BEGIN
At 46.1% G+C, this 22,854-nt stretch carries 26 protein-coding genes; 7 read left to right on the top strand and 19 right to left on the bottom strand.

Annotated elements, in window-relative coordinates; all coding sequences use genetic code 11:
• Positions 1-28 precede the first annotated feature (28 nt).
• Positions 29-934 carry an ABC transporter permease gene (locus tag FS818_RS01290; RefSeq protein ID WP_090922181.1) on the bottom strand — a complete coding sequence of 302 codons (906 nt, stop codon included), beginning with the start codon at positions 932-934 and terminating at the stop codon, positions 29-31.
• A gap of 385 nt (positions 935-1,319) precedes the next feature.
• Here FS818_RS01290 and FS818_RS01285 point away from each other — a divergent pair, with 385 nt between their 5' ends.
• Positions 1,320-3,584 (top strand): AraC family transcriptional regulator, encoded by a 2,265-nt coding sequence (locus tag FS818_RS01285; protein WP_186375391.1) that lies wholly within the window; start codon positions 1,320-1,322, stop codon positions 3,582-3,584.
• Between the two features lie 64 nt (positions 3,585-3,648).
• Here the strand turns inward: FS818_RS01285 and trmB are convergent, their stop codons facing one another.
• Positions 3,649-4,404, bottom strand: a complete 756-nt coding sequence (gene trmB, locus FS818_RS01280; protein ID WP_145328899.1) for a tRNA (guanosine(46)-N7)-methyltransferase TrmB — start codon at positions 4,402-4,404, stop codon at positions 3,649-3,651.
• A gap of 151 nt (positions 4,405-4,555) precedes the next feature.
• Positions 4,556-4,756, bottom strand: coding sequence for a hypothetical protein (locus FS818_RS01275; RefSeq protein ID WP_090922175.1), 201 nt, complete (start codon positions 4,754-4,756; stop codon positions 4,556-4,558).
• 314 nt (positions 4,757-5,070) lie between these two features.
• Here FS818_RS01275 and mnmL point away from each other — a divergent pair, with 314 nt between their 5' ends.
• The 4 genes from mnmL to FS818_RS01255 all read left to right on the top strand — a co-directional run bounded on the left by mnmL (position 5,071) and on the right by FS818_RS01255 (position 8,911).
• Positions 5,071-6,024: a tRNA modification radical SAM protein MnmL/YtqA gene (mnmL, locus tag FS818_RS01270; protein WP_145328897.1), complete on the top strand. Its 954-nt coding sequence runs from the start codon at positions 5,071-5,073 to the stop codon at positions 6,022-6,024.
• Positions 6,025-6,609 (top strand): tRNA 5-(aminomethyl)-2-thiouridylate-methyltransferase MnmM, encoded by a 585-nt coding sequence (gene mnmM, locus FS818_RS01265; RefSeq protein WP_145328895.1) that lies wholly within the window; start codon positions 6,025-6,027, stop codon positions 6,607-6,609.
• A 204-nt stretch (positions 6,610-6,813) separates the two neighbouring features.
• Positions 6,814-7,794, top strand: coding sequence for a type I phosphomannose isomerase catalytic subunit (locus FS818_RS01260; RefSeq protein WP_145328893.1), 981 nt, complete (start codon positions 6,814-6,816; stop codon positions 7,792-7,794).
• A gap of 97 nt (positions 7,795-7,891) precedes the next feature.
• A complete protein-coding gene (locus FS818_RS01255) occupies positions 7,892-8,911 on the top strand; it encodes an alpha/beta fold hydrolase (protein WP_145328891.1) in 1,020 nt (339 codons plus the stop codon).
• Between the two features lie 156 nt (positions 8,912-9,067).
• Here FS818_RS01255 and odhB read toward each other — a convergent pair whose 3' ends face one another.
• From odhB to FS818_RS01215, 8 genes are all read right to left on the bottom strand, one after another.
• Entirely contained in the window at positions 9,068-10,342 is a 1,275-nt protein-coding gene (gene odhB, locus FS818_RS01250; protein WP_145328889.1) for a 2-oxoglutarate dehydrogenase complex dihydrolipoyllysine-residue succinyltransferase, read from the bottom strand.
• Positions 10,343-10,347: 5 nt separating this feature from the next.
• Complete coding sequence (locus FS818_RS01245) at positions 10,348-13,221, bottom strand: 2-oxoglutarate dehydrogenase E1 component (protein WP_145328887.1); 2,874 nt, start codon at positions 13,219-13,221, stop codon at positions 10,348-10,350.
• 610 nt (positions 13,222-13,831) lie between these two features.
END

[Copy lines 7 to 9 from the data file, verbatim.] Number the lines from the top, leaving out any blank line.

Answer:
• Positions 1,320-3,584 (top strand): AraC family transcriptional regulator, encoded by a 2,265-nt coding sequence (locus tag FS818_RS01285; protein WP_186375391.1) that lies wholly within the window; start codon positions 1,320-1,322, stop codon positions 3,582-3,584.
• Between the two features lie 64 nt (positions 3,585-3,648).
• Here the strand turns inward: FS818_RS01285 and trmB are convergent, their stop codons facing one another.